Where are you from?
Crown Point, Ind.
Describe the first time you made a personal connection with outer space.
Watching the first moon landing from the Wright Brothers National Memorial in Outer Banks, N.C. They had huge screens set up for the vacationers to watch it live.
|"Program Executives are assigned to|
spacecraft development missions in
the Science Mission Directorate (SMD)."
How did you end up working in the space program?
My first job after graduating from Purdue University was as a computer programmer at the Laboratory for Applications of Remote Sensing (at Purdue). I did not know what remote sensing was when I got the job, but quickly found out and switched from programming to other aspects of research and applications with satellite data.
One of my early assignments was to manage the remote terminal network -- users from all over the country, as well as international users, would dial in to our computer system to access specialty remote sensing analysis software. (This was WAY before cloud computing and web apps!) After a few years of working at Purdue, I moved to California and got a job at NASA Ames, in the Earth Science Research Branch which had been a client of our remote terminal network.
Who inspired you?
My high school geometry teacher. One day, he told me that I was "good in math." This astonished me, but gave me the inspiration and the direction to major in mathematics at Purdue -- majoring in math enabled me to get that first job. I have no idea what I would have majored in if he had not said those words to me!
What is a Program Executive?
Program executives are assigned to spacecraft development missions in the Science Mission Directorate (SMD). We represent the mission at NASA Headquarters (HQ) and to all of the stakeholders who continuously need data and make decisions about the mission. We serve as an advocate and an enforcer for each mission, which may be under development at a NASA field center or other external organization or in science operations. We continually oversee the progress made by the mission. We also ensure that the mission has access to all of the resources they need, and are prepared for the various stages of development and gate reviews between phases. We are the mission's eyes, ears and legs at NASA HQ. Currently, I am the Program Executive for LADEE, JUICE (the European Space Agency's JUpiter's ICy Moons Explorer), and Europa Clipper.
Tell us about a favorite moment so far in your career.
Two favorite past projects:
1) Leading a task to research and develop applications and then teach Robert Mondavi Winery staff to use satellite and aircraft data to monitor the development of phyloxera, a root louse, that was destroying Napa and Sonoma vineyards. It was such a non-typical NASA effort at that time, and the public was amazed that NASA would help in this area. It was very rewarding to be a part of this project.
2) Leading a project to test newly developed thermal protection materials on a Minute Man missile. We found a very inexpensive piggy-back ride on a test missile from the Air Force, which allowed us to perform the experiment at a small fraction of the costs of other opportunities to test in space. We flew twice: The first time we did this, it only took us five months from getting the project funded to actually flying the test aboard the missile. I am still very proud to have accomplished this. We couldn't have done it without our partners from the Sandia National Laboratory.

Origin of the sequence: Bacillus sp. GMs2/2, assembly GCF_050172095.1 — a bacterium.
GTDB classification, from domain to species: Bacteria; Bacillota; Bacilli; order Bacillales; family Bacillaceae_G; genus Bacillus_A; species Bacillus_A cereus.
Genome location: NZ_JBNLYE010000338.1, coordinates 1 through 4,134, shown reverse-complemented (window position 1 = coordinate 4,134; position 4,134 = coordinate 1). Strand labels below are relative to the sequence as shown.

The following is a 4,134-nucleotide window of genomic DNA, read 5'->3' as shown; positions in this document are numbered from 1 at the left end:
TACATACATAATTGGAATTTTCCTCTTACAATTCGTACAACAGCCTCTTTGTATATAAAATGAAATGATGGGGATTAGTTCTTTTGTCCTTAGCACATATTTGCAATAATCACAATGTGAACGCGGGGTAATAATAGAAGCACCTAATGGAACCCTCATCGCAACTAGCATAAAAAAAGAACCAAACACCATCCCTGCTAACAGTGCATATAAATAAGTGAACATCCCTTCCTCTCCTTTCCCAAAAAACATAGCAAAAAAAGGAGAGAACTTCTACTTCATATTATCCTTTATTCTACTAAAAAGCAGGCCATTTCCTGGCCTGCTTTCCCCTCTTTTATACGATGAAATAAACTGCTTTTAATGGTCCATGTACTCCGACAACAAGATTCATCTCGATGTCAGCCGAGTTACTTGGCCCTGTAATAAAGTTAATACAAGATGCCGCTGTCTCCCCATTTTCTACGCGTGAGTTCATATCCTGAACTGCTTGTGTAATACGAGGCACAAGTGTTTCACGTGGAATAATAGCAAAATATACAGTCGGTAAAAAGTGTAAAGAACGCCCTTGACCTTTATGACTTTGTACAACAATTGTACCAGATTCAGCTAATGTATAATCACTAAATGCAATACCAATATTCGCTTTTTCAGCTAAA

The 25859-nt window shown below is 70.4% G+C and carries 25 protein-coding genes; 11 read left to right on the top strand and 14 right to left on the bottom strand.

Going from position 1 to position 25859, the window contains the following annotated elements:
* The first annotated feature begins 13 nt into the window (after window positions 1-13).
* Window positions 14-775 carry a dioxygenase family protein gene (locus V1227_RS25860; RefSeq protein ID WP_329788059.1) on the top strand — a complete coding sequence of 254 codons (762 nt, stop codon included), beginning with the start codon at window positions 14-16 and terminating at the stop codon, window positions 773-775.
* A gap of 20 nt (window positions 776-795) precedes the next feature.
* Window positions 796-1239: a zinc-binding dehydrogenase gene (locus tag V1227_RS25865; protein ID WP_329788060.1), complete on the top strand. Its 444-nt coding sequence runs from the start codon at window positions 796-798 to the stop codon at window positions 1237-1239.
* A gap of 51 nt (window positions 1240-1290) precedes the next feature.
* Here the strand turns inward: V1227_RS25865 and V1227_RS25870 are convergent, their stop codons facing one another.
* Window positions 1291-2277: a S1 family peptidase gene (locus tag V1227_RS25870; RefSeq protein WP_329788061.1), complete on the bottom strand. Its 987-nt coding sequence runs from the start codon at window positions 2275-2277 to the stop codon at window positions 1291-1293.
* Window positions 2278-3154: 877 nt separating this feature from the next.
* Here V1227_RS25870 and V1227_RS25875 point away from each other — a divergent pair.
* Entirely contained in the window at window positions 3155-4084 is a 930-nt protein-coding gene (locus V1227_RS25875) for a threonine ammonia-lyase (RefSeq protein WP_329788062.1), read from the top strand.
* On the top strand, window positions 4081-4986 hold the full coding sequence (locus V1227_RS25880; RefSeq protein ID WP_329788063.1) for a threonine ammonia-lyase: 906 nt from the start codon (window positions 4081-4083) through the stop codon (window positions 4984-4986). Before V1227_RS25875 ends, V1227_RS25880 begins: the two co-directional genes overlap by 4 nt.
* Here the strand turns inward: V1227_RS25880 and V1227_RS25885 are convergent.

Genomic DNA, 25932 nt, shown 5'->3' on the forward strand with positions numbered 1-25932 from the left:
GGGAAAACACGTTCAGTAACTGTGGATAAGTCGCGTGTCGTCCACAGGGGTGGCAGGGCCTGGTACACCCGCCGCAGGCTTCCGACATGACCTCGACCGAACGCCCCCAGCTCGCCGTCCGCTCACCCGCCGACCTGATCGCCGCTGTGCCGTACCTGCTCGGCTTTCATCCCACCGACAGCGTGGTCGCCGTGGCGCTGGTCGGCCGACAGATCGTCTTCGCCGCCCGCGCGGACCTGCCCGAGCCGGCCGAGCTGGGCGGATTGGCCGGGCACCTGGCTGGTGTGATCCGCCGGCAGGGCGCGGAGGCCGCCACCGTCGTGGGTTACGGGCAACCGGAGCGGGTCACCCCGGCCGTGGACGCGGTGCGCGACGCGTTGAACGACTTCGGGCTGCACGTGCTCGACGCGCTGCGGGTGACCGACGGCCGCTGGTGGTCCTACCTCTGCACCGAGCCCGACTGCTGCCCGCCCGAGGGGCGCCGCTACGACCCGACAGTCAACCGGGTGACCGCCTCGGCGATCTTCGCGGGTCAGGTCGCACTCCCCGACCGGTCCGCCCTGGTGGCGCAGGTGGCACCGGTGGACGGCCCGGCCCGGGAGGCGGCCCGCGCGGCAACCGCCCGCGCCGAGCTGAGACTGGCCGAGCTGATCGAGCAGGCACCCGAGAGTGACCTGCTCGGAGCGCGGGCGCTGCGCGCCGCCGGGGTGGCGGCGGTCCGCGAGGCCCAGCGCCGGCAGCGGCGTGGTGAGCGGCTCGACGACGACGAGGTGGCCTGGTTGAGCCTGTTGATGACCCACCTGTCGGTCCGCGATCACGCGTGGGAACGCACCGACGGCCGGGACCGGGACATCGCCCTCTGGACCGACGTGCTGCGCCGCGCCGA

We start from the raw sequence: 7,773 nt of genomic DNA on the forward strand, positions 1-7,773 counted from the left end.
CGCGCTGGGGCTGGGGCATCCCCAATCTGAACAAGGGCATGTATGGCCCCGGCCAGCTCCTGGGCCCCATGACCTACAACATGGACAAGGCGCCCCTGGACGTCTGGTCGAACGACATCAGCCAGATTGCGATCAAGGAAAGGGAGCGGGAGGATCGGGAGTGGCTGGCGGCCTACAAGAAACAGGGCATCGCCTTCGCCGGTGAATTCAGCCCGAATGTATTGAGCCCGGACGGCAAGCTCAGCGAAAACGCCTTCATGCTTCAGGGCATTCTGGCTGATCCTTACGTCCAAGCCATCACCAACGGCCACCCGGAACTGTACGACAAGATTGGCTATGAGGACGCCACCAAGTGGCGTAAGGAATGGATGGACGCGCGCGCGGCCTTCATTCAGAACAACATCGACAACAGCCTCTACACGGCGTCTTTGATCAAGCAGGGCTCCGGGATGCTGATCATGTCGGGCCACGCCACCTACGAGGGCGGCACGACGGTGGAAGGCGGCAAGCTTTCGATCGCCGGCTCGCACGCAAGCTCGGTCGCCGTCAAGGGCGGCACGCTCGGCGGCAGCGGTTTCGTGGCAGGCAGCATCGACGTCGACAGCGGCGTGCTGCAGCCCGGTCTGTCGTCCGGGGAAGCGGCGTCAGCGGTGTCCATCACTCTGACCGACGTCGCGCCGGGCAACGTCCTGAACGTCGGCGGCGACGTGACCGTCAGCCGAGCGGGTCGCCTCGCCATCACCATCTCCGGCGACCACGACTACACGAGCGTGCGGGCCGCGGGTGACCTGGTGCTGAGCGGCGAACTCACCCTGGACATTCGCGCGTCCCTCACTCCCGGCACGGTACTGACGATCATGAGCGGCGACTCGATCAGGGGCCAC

What advice would you give to someone who wants to take the same career path as you?
Don't be afraid to try new areas. I was in the Earth Sciences remote sensing area for 15 years before venturing out. Even though my first step into a new area was not fulfilling, it taught me that I could enter a new area, learn, contribute, and succeed.
Since then I have had the opportunity to move around a fair amount, and each experience has been valuable. Sometimes the politics can be a bit ugly, but going through difficult times allows you to appreciate the good times even more. Regardless of how well-balanced your work- and non-work life is, you will spend many, many hours/weeks/months/years on the job, so make sure you enjoy it enough to want to come to work (nearly) every day. And if you end up in a job where you don't look forward to coming to work, it is time to make a change.
What do you do for fun?
I am one of those people who enjoys exercise: I run a few half marathons each year with friends, which is a lot of fun.
My husband and I started taking horseback riding lessons together every week two years ago, which is fun. This has led to several Dude Ranch vacations. Galloping through open fields of wild lilies and jumping over streams is quite thrilling!
I also enjoy the Washington D.C. live-theater offerings quite a bit, and kayaking and paddle boarding when I get a chance.
If you were talking to a student interested in science and math or engineering, what advice would you give them?
With a strong technical education, there are endless numbers of fascinating areas you can work in. And even though technology will change and brand new fields that we haven't even heard of yet will emerge after you are finished with school, having this technical foundation will open many doors for you in the future.
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Last Updated: 13 March 2013
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